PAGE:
Imágenes de páginas
PDF

-But it is not for me, in my hour of bloom, To speak of the ruin or the tomb !

I have pass'd o'er the hills of the stormy North,
And the larch has hung all his tassels forth,
The fisher is out on the sunny sea,
And the rein-deer bounds through the pasture free,
And the pine has a fringe of softer green,
And the moss looks bright where my step has been.

I have sent through the wood-paths a gentle sigh,
And call'd out each voice of the deep-blue sky,
From the night-bird's lay through the starry time,
In the groves of the soft Hesperian clime,
To the swan's wild note by the Iceland lakes,
When the dark fir-bough into verdure breaks.

From the streams and founts I have loosed the

chain; They are sweeping on to the silvery main, They are flashing down from the mountain-brows, They are flinging spray on the forest-boughs, They are bursting fresh from their sparry caves, And the earth resounds with the joy of waves.

Come forth, O ye children of gladness, come!
Where the violets lie may be now your home.
Ye of the rose-cheek and dew-bright eye,
And the bounding footstep to meet me fly,
With the lyre, and the wreath, and the joyous lay,
Come forth to the sunshine, I may not stay!

The summer is hastening, on soft winds borne, Ye may press the grape, ye may bind the corn ;

For me I depart to a brighter shore,
Ye are marked by care, ye are mine no more.
I go where the loved who have left you dwell,
And the flowers are not Death's,-fare ye well,

farewell !

MISS LANDON.

BALLAD OF CRESENTIUS.

I look'd upon his brow,—no sign

Of guilt or fear was there,
He stood as proud by that death-shrine

As even o'er Despair
He had a power ; in his eye
There was a quenchless energy,

A spirit that could dare
The deadliest form that Death could take,
And dare it for the daring's sake.

He stood, the fetters on his hand,

He raised them haughtily ;
And had that grasp been on the brand,

It could not wave on high
With freer pride than it waved now;
Around he looked with changeless brow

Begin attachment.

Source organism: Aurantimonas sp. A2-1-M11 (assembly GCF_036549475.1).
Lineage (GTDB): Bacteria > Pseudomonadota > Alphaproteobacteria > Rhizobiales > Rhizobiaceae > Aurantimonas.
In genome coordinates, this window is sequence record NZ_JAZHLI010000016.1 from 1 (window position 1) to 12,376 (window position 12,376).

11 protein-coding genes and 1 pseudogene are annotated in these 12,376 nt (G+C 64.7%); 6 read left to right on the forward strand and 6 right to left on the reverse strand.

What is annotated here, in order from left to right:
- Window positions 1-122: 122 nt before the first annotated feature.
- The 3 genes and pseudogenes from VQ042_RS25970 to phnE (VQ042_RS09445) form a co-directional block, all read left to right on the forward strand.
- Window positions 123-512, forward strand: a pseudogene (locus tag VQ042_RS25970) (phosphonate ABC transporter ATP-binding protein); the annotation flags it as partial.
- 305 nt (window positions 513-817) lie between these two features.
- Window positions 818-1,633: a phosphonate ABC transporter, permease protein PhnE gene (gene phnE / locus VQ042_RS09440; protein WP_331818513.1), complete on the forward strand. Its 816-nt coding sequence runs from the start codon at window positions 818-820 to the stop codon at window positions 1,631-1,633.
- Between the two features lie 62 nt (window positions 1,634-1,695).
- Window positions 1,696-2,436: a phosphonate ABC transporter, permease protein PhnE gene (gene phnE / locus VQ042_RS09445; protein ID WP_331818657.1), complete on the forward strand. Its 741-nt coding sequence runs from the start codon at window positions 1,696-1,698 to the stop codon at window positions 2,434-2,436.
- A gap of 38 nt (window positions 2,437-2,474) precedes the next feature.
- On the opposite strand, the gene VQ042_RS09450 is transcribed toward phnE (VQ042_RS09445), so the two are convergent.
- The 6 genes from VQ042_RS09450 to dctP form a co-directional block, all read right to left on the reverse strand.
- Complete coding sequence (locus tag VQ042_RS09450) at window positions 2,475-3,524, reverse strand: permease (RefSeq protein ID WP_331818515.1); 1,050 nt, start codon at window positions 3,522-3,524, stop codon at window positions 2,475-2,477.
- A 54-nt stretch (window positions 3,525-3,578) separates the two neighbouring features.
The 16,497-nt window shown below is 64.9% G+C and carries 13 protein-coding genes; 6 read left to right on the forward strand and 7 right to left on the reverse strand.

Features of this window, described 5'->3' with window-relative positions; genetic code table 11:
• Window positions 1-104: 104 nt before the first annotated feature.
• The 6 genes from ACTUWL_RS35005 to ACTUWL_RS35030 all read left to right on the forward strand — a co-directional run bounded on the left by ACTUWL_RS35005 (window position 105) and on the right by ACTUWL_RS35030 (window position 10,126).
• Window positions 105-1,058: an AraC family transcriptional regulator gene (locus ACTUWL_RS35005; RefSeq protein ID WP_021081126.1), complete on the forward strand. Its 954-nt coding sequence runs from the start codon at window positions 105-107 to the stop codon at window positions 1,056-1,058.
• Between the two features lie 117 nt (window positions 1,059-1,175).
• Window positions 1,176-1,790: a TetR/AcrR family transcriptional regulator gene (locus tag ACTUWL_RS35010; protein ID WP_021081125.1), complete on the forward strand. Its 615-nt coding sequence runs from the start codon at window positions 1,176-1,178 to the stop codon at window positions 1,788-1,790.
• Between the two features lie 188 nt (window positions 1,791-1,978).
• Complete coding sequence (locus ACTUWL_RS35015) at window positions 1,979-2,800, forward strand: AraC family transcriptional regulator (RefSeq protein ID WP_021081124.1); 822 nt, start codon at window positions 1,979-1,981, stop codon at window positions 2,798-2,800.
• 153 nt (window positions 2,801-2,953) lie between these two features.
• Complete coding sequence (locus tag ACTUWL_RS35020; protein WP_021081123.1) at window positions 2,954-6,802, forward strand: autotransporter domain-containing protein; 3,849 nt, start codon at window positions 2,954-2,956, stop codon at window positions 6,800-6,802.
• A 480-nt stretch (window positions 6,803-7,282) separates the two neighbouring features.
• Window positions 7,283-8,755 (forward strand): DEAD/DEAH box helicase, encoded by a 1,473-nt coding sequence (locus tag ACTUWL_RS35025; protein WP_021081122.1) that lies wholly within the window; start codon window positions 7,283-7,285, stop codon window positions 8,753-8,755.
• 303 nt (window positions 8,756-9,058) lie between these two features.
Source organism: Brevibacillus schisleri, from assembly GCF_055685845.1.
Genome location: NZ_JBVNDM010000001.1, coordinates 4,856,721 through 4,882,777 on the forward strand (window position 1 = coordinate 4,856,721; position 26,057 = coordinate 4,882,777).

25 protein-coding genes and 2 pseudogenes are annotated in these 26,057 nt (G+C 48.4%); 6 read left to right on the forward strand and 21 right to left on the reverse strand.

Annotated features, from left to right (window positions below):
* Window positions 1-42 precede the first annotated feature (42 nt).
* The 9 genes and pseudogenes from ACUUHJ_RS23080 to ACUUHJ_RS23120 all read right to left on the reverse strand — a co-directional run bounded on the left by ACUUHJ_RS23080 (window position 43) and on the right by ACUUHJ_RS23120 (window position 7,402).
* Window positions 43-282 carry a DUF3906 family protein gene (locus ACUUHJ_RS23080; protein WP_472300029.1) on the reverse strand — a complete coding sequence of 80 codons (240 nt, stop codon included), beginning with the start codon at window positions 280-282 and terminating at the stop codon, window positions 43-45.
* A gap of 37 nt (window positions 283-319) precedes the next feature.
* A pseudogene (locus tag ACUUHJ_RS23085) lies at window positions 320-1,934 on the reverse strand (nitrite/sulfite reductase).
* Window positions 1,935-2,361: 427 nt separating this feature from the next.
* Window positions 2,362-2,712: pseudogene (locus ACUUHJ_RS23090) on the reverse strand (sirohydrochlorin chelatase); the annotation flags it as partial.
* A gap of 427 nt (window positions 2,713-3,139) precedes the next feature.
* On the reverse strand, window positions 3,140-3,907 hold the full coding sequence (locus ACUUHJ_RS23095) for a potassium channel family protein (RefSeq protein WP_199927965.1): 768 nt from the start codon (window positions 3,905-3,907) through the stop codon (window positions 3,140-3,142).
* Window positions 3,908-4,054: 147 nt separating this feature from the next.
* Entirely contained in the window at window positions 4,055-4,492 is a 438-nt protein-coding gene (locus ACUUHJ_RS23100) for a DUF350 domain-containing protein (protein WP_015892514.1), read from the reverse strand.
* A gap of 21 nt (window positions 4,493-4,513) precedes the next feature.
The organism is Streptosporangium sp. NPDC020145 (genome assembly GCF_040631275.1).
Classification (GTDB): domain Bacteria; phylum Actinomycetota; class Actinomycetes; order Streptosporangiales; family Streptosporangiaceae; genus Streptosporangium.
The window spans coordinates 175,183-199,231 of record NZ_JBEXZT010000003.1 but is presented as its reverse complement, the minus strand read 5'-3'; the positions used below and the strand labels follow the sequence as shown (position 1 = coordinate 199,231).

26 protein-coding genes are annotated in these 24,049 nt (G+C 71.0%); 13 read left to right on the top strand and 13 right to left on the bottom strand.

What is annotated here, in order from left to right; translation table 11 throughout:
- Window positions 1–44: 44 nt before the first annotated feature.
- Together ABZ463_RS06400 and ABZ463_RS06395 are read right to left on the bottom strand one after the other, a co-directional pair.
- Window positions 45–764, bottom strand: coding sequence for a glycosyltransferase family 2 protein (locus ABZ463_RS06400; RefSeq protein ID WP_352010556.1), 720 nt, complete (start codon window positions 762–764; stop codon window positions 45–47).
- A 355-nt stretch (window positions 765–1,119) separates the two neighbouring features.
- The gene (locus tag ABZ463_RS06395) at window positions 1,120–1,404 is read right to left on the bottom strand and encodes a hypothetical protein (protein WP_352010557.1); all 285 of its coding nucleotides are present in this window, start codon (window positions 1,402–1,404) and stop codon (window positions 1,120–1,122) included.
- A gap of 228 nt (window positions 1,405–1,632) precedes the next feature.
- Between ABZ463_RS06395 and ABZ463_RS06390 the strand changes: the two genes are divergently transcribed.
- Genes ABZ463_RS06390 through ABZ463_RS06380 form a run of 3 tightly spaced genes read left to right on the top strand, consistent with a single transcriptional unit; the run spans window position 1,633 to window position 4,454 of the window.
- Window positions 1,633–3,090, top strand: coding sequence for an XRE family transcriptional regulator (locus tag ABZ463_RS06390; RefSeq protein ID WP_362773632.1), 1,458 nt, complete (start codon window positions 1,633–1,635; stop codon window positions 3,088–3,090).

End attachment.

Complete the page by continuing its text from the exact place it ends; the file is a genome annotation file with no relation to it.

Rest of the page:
On many a torture nigh ;
The rack, the chain, the axe, the wheel,
And, worst of all, his own red steel.

I saw him once before ; he rode

Upon a coal-black steed, And tens of thousands throng'd the road,

And bade their warrior speed. His helm, his breastplate, were of gold, And graved with many dint, that told

Of many a soldier's deed ; The sun shone on his sparkling mail, · And danced his snow-plume on the gale.

But now he stood chained and alone,

The headsman by his side, The plume, the helm, the charger gone ;

The sword, which had defied
The mightiest, lay broken near :
And yet no sign or sound of fear

Came from that lip of pride ;
And never king or conqueror's brow
Wore higher look than did his now.

He bent beneath the headsman's stroke

With an uncover'd eye;
A wild shout from the numbers broke

Who throng'd to see him die.
It was a people's loud acclaim,
The voice of anger and of shame,

A nation's funeral cry,
Rome's wail above her only son,
Her patriot and her latest one.

EXTRACTS FROM THE IMPROVISATRICE. FAREWELL, my lute !-and would that I

Had never waked thy burning chords ! . Poison has been upon thy sigh,

And fever has breathed in thy words.

Yet wherefore, wherefore should I blame

Thy power, thy spell, my gentlest lute ? I should have been the wretch I am,

Had every chord of thine been mute.

It was my evil star above,

Not my sweet lute, that wrought me wrong ; It was not song that taught me love,

But it was love that taught me song.

He spoke not when the others spoke,

His heart was all too full for praise ;
But his dark eyes kept fixed on mine

Which sank beneath their burning gaze.
Mine sank-but yet I felt the thrill
Of that look burning on me still.
I heard no word that others said

Heard nothing, save one low-breathed sigh.
My hand kept wandering on my lute,

In music, but unconsciously;
My pulses throbbed, my heart beat high,
A flush of dizzy ecstacy

Crimsoned my cheek ; I felt warm tears
Dimming my sight, yet was it sweet,
My wild heart's most bewildering beat,

Consciousness, without hopes or fears,

Of a new power within me waking,
Like light before the morn's full breaking.

I loved him as young Genius loves,

When its own wild and radiant heaven Of starry thought burns with the light,

The love, the life, by passion given. I loved him, too, as woman loves

Reckless of sorrow, sin, or scorn : : Life had no evil destiny

That, with him, I could not have borne !
I had been purst in palaces;

Yet earth had not a spot so drear,
That I should not have thought a home ?

In Paradise, had he been near!
How sweet it would have been to dwell,
A part from all, in some green dell
Of sunny beauty, leaves and flowers ;
And nestling birds to sing the hours !
Our home, beneath some chestnut's shade,
But of the woven branches made :
Our vesper hymn, the low lone wail
The rose hears from the nightingale ;
And waked at morning by the call
Of music from a waterfall.
But not alone in dreams like this,
Breathed in the very hope of bliss,
I loved : my love had been the same * rst
In hushed despair, in open shame.
I would have rather been a slave,

In tears, in bondage, by his side,
Than shared in all, if wanting him,

This world had power to give beside! !

i

« AnteriorContinuar »